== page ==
Sharing stories, knowledge, and rants about living with metal allergies.

I Hate Nickel


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This is a collection of recipes and menu ideas that are (hopefully) low-nickel.  I am not a nutritionist/doctor/dietician/chemist/or anyone with any certifiable knowledge in anything!  Every person is different, and foods grown in different soils will have varying nickel content.  These are recipes or ideas I’ve collected that have, happily, caused little or no nickel reaction for me, but please use your own judgment and your own doctor's advice!


Cilantro Pesto (or Pistou)

Cilantro naturally helps to remove, or chelate, heavy metals from the body.  Whether it helps to remove nickel or not I can’t yet determine (see Cilantro for Nickel Chelation), but my attitude is that if it might help even a little, then it’s worth adding to my diet!  Cilantro (also known as coriander or Chinese parsley), has many other health benefits too, like lowering cholesterol and controlling blood sugar. 

I have a cilantro plant growing on my kitchen windowsill.  I use it to season tacos, soups, and salads.  Last week, I decided to take it a step further and try Cilantro Pesto.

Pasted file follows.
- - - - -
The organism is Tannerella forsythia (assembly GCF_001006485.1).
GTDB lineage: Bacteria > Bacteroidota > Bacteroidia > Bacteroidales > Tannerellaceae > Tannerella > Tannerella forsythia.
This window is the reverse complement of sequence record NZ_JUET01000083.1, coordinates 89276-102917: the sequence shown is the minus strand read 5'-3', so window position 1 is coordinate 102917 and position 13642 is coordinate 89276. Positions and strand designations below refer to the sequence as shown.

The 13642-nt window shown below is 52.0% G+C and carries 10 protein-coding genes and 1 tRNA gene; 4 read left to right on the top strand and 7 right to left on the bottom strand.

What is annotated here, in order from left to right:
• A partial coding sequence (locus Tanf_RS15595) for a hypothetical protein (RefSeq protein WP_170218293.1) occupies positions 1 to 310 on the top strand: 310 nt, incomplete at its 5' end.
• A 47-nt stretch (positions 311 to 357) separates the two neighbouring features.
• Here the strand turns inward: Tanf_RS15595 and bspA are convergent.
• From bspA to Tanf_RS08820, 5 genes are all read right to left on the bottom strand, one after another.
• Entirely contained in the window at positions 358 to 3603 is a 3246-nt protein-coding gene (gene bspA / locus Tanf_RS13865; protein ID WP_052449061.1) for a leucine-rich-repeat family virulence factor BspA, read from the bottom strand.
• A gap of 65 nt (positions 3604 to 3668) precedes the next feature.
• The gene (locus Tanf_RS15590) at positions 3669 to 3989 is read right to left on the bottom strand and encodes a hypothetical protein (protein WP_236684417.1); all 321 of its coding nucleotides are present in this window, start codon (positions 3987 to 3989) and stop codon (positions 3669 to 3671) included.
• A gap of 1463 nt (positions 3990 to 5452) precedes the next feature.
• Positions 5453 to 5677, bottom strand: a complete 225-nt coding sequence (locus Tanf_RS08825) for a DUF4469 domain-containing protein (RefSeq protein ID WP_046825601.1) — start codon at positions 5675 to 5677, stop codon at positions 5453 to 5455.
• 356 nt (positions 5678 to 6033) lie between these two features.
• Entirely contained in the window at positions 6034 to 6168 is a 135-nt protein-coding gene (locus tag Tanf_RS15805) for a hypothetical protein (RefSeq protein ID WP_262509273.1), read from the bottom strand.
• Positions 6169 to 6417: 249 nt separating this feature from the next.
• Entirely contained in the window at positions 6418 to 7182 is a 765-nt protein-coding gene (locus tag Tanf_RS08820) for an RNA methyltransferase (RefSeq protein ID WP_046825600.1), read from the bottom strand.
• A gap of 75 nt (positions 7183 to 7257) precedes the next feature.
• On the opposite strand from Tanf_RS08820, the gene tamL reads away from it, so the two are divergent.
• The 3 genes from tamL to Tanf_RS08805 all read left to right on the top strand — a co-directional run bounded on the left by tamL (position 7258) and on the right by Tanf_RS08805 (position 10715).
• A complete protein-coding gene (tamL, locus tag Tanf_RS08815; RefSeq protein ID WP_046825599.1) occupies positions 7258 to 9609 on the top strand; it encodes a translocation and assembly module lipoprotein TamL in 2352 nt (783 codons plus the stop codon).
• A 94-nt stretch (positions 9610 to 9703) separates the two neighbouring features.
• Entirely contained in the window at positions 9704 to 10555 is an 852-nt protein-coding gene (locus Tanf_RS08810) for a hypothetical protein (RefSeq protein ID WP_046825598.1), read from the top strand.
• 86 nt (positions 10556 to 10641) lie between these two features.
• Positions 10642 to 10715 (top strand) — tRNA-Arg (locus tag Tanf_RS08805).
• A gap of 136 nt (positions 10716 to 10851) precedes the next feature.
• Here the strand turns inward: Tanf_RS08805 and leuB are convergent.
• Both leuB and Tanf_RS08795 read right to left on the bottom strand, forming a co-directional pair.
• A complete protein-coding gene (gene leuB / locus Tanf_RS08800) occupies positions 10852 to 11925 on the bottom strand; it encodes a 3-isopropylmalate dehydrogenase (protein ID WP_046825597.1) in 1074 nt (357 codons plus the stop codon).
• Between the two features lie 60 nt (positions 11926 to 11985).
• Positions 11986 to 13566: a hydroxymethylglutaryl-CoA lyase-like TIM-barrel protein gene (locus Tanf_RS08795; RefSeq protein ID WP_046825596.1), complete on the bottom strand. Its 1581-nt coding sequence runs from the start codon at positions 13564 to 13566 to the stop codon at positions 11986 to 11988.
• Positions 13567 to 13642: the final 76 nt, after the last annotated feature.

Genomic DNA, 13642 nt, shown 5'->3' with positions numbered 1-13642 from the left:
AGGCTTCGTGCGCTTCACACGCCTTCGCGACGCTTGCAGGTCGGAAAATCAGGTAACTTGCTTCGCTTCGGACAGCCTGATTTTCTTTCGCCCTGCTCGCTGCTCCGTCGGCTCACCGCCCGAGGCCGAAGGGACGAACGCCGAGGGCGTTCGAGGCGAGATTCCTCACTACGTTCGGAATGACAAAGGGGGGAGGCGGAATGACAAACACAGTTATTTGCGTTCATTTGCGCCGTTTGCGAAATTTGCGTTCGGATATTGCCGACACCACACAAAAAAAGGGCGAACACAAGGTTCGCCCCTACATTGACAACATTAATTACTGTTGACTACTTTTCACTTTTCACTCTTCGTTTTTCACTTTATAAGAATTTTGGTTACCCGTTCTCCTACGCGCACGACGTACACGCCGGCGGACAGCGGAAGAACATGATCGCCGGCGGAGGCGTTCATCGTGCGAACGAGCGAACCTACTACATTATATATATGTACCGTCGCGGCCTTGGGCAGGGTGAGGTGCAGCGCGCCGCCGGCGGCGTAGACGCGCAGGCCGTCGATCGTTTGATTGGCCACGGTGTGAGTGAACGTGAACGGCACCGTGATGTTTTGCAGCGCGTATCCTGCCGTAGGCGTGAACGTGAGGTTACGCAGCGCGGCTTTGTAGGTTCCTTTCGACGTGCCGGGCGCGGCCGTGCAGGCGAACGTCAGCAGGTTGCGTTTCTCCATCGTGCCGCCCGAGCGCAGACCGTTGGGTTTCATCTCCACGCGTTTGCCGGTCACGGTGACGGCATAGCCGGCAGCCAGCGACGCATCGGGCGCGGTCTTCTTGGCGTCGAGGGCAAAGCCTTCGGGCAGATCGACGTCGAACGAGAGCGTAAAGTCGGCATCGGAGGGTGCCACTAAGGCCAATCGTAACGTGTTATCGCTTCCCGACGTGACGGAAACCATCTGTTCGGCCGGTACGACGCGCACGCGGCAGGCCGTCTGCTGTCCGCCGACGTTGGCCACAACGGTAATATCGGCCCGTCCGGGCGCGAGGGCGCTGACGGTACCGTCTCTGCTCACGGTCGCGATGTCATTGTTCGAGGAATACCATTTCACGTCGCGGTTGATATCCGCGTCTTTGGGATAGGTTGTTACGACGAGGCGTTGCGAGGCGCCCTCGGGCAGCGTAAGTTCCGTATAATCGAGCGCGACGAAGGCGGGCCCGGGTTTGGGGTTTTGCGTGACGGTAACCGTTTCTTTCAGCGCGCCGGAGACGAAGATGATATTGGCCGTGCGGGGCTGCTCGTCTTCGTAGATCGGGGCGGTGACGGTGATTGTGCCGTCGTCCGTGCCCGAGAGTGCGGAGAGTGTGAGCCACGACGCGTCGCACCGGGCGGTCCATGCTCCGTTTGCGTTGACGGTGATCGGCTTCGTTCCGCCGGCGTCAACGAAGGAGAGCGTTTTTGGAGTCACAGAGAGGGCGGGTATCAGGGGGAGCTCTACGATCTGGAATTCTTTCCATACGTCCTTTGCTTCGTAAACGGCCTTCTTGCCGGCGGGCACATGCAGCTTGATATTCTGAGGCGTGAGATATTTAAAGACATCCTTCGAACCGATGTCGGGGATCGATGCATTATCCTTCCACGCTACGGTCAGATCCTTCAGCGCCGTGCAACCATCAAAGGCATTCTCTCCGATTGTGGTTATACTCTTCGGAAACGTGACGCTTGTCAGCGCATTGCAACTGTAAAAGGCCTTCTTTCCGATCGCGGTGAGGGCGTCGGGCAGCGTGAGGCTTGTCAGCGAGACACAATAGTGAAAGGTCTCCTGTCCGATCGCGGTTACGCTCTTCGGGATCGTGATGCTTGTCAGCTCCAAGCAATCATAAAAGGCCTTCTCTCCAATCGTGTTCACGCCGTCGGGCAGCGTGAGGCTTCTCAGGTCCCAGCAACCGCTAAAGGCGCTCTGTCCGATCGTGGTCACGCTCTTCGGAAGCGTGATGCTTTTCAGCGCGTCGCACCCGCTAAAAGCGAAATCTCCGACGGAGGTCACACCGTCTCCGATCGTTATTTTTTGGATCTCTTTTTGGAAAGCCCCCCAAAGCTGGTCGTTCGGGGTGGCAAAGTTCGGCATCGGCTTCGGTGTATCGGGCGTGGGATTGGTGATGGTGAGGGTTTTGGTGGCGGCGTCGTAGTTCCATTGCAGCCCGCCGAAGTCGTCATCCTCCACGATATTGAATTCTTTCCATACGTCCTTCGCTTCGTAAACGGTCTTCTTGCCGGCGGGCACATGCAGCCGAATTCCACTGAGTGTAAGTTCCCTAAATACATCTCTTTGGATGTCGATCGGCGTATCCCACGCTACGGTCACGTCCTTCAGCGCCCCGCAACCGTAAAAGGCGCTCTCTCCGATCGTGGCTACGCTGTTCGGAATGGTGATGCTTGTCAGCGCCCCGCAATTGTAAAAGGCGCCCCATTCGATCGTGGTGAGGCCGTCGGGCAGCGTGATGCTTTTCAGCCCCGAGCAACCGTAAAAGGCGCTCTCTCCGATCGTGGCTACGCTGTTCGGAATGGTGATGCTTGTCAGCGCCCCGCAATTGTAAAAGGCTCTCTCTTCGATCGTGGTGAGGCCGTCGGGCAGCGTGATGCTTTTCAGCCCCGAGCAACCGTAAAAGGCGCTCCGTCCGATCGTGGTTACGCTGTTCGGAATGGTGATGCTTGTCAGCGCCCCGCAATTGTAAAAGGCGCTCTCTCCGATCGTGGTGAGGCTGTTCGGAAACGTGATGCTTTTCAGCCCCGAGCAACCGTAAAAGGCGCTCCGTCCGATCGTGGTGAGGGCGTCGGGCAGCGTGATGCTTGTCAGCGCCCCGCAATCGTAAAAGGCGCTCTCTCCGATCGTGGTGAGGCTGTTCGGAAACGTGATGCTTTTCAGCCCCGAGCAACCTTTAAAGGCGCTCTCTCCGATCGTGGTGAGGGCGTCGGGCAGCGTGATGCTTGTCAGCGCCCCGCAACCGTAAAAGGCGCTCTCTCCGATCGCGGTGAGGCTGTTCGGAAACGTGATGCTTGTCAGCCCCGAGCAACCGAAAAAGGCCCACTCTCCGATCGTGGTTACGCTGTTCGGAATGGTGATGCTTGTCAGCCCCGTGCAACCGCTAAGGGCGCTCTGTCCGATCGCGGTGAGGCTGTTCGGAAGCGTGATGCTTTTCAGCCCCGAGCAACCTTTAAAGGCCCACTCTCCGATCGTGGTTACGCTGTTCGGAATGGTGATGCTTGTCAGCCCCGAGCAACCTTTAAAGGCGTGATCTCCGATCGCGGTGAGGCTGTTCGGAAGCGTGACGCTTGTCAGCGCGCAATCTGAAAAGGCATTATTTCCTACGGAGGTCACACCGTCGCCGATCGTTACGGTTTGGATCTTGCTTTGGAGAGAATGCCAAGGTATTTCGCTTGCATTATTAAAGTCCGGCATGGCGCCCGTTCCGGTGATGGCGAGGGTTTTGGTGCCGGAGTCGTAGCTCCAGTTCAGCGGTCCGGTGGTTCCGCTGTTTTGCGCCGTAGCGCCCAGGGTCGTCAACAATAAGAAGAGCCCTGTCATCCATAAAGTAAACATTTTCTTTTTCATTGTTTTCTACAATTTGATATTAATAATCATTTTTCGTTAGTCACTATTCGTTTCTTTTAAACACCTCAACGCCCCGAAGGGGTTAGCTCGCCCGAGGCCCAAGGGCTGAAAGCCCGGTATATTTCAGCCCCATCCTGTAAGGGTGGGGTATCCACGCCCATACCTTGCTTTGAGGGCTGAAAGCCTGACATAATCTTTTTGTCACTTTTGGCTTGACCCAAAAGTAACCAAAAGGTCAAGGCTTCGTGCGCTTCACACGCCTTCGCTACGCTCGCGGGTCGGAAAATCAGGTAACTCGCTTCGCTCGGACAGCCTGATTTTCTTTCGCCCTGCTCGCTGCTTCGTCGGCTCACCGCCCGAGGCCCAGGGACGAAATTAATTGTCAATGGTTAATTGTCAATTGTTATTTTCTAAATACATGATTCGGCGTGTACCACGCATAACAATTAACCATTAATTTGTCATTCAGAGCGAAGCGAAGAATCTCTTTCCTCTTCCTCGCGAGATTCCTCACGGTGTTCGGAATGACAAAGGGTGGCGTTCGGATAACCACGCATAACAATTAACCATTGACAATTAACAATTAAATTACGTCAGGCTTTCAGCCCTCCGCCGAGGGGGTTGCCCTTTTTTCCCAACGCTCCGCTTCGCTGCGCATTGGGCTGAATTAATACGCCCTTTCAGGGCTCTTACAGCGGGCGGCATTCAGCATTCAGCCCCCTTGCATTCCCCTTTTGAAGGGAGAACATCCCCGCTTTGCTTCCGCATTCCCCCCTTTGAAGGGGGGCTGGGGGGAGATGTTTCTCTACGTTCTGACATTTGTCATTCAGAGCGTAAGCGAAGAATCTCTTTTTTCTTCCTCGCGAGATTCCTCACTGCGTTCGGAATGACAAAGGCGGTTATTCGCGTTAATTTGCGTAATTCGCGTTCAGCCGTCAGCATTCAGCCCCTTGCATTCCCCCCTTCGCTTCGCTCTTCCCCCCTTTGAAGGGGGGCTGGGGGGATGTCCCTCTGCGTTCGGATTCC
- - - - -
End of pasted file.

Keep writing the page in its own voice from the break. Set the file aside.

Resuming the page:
Now, technically this is a pistou, not a pesto.  Pesto is made with nuts, pistou is made without nuts.  Nuts are NOT low in nickel, so I made a pistou.  I had never heard the word “pistou” before this, so I’ve just been calling it a pesto, to avoid confusing everyone!  :)

Cilantro pistou - simple ingredients!

I tried this recipe last summer with traditional basil, and although it was good, it seemed to cause a nickel reaction in me.  I’ll probably try again next summer just to be sure, but I suspect that a small amount of basil as a spice is ok, a large amount as the main ingredient is not ok for me.

I was worried that the cilantro flavor might be too strong and overpowering, but it was surprisingly mellow and delicious!  My husband raved about it as well, so this will be going into the regular dinner rotation.  

I served the pesto over farfalle pasta with sundried tomatoes and grilled chicken.  It was soooooo good!

Cilantro Pistou

One bunch of cilantro* (about 3 cups lightly packed)

3 cloves garlic

¼ to ½ c grated parmesan cheese

½ c olive oil

2 Tbsp lemon juice

  1. Add garlic to a food processor or blender and chop until minced. 
  2. Add cilantro and cheese.
  3. Drizzle in the olive oil while blending until a smooth paste is formed.
  4. Add lemon juice and salt and pepper to taste.
  5. Serve over pasta or use as a dip for bread.  Can be stored in an airtight container in the fridge for up to a week or stored in the freezer!

*It’s ok to use both the leaves and the stems of the cilantro plant. 

For pasta - Stir pistou into 16 oz of cooked pasta.  Add-in ideas:  sundried tomatoes, cherry tomatoes, olives, or grilled chicken.

For dip or spread - Add a little more olive oil to make it creamier to use on bread or crackers.